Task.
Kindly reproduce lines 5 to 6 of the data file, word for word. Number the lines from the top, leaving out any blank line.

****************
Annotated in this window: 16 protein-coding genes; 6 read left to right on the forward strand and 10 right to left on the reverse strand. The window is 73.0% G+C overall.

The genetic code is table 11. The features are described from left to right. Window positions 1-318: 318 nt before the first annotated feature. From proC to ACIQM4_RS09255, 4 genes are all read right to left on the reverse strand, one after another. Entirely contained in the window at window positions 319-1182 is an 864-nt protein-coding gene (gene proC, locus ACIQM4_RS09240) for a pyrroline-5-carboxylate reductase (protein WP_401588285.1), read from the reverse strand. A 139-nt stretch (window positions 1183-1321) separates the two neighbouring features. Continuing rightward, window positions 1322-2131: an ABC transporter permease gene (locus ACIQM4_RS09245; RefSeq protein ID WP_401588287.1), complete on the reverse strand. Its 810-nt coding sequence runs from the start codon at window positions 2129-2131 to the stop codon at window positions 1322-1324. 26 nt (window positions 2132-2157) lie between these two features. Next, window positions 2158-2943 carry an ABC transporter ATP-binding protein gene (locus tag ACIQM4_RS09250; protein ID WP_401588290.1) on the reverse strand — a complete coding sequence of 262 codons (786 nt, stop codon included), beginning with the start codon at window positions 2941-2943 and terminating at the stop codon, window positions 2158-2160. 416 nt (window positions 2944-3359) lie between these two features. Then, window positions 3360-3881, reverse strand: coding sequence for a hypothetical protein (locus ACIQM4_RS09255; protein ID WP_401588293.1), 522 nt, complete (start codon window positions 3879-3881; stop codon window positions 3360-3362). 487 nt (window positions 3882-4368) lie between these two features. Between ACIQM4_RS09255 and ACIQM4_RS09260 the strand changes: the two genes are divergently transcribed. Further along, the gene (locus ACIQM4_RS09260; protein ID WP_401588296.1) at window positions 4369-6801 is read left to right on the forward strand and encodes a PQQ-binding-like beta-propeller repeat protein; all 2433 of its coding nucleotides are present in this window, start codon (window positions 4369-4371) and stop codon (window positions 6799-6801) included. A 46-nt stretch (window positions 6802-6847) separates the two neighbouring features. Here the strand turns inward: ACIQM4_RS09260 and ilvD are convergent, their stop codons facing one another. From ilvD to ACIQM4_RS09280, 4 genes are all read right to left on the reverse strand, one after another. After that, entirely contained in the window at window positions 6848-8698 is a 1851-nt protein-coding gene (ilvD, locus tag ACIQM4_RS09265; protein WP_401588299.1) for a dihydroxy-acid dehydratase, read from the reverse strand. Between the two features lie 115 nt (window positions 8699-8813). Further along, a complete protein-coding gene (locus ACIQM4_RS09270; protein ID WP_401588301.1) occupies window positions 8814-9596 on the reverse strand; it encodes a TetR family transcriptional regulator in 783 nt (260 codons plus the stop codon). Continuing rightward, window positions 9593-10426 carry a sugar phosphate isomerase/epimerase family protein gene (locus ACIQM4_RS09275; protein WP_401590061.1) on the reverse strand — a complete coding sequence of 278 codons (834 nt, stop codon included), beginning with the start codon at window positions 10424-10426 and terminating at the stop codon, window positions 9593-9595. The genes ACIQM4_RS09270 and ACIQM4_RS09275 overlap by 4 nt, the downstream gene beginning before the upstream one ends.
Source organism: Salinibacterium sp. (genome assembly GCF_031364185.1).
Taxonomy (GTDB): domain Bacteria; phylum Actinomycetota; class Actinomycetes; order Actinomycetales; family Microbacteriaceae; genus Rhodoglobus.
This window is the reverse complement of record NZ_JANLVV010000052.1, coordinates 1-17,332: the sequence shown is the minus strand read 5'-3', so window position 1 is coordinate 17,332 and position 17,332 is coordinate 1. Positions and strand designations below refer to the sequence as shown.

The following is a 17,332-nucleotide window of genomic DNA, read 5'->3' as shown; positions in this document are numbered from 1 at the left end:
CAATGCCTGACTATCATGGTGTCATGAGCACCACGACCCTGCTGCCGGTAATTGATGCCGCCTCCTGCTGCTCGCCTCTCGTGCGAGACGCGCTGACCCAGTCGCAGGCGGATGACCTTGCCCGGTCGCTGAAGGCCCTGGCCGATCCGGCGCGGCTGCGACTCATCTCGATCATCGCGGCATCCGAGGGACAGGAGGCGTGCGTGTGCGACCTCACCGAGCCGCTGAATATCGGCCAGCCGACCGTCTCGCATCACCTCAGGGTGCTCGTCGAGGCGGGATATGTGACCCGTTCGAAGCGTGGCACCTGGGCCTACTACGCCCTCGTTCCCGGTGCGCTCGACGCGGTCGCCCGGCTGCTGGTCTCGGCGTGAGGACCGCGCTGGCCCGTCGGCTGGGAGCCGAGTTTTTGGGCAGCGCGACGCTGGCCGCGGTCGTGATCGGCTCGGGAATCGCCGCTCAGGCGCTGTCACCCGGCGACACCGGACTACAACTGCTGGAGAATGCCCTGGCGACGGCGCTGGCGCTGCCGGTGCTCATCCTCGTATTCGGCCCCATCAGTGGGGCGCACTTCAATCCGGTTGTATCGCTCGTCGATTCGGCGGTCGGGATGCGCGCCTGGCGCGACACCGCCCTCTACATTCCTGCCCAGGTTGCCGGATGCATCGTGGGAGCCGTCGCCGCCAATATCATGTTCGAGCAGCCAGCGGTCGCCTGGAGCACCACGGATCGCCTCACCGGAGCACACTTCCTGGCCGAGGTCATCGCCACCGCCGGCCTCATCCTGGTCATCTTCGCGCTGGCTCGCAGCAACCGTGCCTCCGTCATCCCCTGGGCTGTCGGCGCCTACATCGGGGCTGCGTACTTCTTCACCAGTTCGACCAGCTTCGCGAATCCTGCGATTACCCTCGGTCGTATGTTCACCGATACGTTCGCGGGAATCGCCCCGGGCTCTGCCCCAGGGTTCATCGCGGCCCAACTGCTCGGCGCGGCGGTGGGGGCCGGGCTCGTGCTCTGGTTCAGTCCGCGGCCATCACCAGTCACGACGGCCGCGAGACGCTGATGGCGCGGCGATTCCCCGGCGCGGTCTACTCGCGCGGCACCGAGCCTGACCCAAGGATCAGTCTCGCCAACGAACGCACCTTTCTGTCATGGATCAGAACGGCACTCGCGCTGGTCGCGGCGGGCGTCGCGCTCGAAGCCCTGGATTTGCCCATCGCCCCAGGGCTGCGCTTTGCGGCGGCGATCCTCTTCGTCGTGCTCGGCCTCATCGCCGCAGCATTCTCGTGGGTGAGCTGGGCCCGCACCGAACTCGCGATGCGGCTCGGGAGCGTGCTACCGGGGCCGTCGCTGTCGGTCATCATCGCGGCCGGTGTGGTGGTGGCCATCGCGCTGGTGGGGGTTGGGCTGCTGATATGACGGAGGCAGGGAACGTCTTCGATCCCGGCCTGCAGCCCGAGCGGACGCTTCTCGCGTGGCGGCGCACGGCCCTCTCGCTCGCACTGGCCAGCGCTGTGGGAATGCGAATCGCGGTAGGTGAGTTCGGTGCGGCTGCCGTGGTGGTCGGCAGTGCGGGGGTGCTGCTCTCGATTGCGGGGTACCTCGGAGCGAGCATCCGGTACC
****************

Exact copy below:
This window is the reverse complement of record NZ_JANLVV010000052.1, coordinates 1-17,332: the sequence shown is the minus strand read 5'-3', so window position 1 is coordinate 17,332 and position 17,332 is coordinate 1. Positions and strand designations below refer to the sequence as shown.

The following is a 17,332-nucleotide window of genomic DNA, read 5'->3' as shown; positions in this document are numbered from 1 at the left end: